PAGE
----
Hunched in the corner, we don’t really know what to do, but to try to do better with each and every next time.

We have opportunities to right the wrongs, if we get up and exert self control and overcome our mortal and character weaknesses. 

Then our nakedness won’t be foul in sight and smell, but will be radiant, with our spirits having risen to the occasion of what we can be as the children of G-d. 😉

(Source Photo: Andy Blumenthal)

Prove Them Wrong

Your Not

So I was recently teaching a certification class. 


And this was a very high-caliber class of professionals attending. 


One gentlemen was a wonderful African American who I will call John. 


As part of one of the class assignments, John,  a very successful man, told of how as a young man growing up in the DC projects, a neighbor told him something very hurtful and potentially devastating to him.


The neighbor angrily said, “You’ll never be anything in your life!”


And John described how he pursued his education, his career goals, his family, as well as philanthropic pursuits to give back to the community–and he went quite far. 


He told with great emotion and tears in his eyes how ten years ago, he went back to his old neighborhood to thank this neighbor for motivating him (even though in a negative way) to go as far in life as he did.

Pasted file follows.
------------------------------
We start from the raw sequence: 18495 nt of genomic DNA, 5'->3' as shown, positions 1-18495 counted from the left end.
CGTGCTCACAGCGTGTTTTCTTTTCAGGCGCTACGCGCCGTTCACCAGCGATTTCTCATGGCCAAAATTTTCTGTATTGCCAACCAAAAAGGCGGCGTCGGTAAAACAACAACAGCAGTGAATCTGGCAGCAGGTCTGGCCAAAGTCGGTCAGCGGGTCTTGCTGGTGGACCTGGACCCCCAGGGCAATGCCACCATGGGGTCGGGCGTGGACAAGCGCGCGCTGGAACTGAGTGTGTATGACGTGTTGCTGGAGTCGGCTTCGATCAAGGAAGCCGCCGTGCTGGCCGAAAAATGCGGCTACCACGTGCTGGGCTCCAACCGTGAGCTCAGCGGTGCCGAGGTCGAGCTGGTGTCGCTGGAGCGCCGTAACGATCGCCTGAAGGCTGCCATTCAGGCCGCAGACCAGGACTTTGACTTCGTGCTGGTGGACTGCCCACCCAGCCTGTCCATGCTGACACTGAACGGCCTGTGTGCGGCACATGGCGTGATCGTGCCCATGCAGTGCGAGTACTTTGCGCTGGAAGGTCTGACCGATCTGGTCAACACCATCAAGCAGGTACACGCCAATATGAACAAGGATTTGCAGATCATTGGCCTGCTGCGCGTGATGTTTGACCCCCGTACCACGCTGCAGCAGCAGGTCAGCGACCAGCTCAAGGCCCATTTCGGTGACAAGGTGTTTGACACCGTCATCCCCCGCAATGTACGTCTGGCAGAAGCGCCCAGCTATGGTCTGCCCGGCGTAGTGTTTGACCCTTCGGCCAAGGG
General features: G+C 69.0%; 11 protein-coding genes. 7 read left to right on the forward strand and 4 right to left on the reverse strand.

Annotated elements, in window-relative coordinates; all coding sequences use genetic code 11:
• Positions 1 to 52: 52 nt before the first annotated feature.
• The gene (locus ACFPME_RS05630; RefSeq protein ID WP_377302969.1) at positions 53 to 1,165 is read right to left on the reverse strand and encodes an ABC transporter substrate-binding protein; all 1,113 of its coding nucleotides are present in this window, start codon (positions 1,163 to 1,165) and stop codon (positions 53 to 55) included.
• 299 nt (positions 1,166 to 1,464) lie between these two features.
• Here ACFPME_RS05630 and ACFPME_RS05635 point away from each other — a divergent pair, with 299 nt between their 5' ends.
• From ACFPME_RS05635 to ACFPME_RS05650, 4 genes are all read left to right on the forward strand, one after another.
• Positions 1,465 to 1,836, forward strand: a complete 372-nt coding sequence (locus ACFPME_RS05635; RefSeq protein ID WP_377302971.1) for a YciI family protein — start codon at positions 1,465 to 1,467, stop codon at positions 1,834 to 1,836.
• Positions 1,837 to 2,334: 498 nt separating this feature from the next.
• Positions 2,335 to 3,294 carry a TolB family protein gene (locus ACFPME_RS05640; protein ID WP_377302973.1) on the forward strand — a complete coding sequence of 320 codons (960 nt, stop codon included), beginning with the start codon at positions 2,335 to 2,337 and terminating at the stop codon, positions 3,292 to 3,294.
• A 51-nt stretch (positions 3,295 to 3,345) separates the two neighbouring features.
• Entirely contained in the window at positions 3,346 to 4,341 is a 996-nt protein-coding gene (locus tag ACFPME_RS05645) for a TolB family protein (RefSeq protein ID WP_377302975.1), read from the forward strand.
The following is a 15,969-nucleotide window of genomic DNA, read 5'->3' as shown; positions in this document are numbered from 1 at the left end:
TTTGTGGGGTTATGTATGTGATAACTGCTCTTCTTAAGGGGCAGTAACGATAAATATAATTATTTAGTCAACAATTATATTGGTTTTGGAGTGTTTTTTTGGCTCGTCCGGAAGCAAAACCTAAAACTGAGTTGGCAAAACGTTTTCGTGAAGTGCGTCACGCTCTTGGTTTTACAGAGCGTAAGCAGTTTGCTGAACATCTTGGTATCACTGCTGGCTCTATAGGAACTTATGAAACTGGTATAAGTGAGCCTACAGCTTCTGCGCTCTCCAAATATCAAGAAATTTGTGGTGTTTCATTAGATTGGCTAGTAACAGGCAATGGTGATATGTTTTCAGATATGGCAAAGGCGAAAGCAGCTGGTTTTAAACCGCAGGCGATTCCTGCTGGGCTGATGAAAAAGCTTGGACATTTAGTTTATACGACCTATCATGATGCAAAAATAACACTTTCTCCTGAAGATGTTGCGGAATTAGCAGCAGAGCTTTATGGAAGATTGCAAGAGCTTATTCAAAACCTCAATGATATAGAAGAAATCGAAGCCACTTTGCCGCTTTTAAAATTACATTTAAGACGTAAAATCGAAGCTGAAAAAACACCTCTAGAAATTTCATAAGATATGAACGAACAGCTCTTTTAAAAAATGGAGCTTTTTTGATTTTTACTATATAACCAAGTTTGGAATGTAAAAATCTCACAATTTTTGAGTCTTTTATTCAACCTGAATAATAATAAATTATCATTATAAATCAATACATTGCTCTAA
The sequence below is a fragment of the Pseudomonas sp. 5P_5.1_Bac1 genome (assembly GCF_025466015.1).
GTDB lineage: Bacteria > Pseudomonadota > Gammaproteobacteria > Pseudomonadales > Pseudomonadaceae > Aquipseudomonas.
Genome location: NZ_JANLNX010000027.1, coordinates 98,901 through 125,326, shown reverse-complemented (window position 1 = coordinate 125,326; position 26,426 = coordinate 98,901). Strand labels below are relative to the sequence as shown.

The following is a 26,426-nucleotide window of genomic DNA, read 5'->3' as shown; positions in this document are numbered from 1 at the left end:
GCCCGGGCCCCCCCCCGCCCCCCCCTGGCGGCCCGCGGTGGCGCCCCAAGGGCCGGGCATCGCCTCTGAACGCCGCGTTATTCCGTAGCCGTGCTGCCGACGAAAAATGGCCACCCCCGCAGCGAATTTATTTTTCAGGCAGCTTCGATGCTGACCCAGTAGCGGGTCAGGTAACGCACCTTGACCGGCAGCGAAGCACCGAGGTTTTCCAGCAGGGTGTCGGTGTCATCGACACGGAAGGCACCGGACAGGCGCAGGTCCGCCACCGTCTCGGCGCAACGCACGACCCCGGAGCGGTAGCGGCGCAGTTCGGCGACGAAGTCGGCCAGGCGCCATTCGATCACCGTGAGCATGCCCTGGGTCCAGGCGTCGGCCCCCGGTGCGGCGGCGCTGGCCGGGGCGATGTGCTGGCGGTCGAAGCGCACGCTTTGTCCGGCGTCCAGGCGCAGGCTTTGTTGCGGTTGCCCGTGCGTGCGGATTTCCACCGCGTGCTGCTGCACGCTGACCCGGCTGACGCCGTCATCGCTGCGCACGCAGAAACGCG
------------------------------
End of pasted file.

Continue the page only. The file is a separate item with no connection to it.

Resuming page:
You could hear a pin drop in the class–I think a lot of people could relate to this story in their own lives. 


I know that I for one certainly could. 


For me, while I am a simple person and have not gone so far, I have certainly had an interesting life and lots of wonderful opportunities.


Yet, I too remember more than 20 years ago, when I had taken a job in a wild pursuit in my youthful ambitions that one crazy boss that I was briefly working for who was considerably older than me and with his own business abusively said to me one day, “You’re not half of what you think you are!”


BAM! Like a huge sledge hammer hitting me right across my head–I was still relatively young and impressionable.


Also, I came from a pretty blue collar-type working family and although upwardly mobile, and I was certainly trying to become “more,” I never really felt at all entitled. 


Anyway, the story this student told really brought my own experience hurling back to me from my past. 


In the class, John said–you have to go out and “Prove them wrong.” 


And while I don’t exactly feel that proving others who wish us bad to be wrong is the point, I do agree that we shouldn’t let any of these negative nellies in our own lives drag us down. 


We all have our mission in life–and it’s up to us to become the best people that we can–and to hell with everyone who looks down on us, discourages us, maybe are competitive with us or jealous in some way, or simply don’t wish us the best. 


So John is right–go out there and do great things! 😉


(Source Photo: Andy Blumenthal)